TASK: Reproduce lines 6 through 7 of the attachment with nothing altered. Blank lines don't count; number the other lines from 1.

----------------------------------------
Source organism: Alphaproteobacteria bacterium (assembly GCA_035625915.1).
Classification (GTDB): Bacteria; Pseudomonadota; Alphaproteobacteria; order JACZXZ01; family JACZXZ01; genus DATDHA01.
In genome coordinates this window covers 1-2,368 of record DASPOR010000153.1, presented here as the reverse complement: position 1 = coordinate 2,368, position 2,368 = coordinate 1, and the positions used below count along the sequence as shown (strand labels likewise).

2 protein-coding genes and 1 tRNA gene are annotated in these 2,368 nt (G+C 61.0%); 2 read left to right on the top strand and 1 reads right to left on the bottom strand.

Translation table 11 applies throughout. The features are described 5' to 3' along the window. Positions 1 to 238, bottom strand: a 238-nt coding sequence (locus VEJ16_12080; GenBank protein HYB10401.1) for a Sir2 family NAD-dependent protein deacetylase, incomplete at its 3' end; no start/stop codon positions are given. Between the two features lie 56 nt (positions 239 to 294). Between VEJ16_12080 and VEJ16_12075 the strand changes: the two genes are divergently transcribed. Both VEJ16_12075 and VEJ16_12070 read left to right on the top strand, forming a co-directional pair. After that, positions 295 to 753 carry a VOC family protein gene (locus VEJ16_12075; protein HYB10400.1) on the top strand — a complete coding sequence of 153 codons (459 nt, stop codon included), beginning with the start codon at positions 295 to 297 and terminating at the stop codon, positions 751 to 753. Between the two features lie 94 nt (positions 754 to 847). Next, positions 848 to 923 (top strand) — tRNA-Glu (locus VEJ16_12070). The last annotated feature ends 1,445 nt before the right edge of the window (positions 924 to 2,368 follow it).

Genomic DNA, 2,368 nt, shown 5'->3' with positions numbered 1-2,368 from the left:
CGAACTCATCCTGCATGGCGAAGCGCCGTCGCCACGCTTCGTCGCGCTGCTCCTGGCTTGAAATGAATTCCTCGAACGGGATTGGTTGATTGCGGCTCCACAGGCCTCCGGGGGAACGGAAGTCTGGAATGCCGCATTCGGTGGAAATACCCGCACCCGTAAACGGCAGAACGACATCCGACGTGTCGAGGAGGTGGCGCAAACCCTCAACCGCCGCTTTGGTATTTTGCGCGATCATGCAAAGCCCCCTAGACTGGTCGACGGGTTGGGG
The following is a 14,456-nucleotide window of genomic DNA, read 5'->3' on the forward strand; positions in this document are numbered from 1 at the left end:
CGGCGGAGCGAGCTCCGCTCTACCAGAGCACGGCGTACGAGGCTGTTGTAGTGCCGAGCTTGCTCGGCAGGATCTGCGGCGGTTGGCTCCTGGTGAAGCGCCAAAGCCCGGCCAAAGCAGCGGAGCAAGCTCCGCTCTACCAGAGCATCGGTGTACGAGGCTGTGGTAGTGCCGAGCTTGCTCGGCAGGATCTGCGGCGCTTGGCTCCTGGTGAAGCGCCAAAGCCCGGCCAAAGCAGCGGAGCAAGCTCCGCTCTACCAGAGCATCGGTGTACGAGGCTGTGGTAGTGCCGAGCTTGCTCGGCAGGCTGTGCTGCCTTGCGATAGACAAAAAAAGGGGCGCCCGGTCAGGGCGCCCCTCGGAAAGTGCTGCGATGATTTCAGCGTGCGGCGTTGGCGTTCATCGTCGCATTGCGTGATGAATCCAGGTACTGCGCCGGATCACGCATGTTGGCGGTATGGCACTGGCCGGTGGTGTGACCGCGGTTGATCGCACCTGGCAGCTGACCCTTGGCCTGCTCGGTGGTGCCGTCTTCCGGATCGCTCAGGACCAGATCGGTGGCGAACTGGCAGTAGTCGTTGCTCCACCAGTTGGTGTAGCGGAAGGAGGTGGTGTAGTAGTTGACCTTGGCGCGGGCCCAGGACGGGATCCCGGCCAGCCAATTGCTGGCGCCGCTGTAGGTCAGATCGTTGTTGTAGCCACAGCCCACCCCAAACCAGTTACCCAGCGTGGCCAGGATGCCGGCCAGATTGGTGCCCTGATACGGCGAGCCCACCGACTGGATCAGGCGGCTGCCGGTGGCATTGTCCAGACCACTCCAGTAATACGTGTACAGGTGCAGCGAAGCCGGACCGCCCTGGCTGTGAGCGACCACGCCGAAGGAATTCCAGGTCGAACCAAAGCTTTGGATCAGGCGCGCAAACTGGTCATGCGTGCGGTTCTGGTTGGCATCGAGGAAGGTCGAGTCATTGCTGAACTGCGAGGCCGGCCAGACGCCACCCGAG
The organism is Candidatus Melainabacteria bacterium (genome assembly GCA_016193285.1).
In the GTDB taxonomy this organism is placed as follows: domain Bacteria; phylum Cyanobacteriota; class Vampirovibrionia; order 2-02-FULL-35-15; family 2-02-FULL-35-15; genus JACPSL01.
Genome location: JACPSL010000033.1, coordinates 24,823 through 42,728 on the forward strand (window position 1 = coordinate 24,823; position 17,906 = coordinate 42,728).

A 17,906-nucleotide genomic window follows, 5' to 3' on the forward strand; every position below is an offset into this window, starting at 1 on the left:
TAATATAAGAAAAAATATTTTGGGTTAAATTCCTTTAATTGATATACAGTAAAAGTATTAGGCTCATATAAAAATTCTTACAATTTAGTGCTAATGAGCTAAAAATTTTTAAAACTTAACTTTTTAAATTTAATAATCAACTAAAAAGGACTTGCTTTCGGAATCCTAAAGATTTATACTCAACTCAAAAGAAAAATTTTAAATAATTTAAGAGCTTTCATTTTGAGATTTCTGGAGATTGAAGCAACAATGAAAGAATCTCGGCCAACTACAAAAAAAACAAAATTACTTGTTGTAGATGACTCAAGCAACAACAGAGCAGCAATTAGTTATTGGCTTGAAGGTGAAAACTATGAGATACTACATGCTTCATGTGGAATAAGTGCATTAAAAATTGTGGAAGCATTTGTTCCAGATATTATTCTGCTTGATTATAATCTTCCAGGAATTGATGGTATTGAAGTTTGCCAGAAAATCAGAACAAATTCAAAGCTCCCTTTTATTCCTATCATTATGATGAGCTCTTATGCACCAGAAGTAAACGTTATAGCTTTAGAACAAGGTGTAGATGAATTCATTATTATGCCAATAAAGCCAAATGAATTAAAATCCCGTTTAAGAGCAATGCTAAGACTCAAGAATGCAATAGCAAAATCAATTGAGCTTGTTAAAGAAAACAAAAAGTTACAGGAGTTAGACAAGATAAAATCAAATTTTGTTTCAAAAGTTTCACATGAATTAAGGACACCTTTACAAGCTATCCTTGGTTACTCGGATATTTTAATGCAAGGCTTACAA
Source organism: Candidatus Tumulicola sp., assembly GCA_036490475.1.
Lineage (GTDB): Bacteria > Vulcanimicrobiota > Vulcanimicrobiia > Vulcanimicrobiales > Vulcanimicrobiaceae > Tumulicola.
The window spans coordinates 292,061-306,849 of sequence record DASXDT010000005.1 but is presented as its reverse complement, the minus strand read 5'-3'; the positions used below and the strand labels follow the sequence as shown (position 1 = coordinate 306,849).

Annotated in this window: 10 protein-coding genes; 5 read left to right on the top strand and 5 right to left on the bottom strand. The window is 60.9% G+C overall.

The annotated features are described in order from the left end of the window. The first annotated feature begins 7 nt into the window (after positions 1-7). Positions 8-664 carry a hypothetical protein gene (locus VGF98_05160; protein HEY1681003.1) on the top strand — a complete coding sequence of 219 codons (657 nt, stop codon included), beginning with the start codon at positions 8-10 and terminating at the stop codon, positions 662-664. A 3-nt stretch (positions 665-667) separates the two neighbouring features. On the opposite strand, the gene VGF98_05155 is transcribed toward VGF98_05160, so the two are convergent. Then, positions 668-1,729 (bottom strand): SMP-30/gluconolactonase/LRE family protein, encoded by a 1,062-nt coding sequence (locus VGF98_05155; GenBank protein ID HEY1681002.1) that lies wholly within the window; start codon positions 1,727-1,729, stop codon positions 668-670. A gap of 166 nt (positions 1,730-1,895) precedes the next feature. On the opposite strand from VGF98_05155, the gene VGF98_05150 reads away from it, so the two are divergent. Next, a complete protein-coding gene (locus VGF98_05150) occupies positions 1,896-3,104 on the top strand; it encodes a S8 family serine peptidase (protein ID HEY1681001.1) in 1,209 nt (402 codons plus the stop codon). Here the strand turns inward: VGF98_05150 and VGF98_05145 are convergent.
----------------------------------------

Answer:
Genomic DNA, 2,368 nt, shown 5'->3' with positions numbered 1-2,368 from the left:
CGAACTCATCCTGCATGGCGAAGCGCCGTCGCCACGCTTCGTCGCGCTGCTCCTGGCTTGAAATGAATTCCTCGAACGGGATTGGTTGATTGCGGCTCCACAGGCCTCCGGGGGAACGGAAGTCTGGAATGCCGCATTCGGTGGAAATACCCGCACCCGTAAACGGCAGAACGACATCCGACGTGTCGAGGAGGTGGCGCAAACCCTCAACCGCCGCTTTGGTATTTTGCGCGATCATGCAAAGCCCCCTAGACTGGTCGACGGGTTGGGG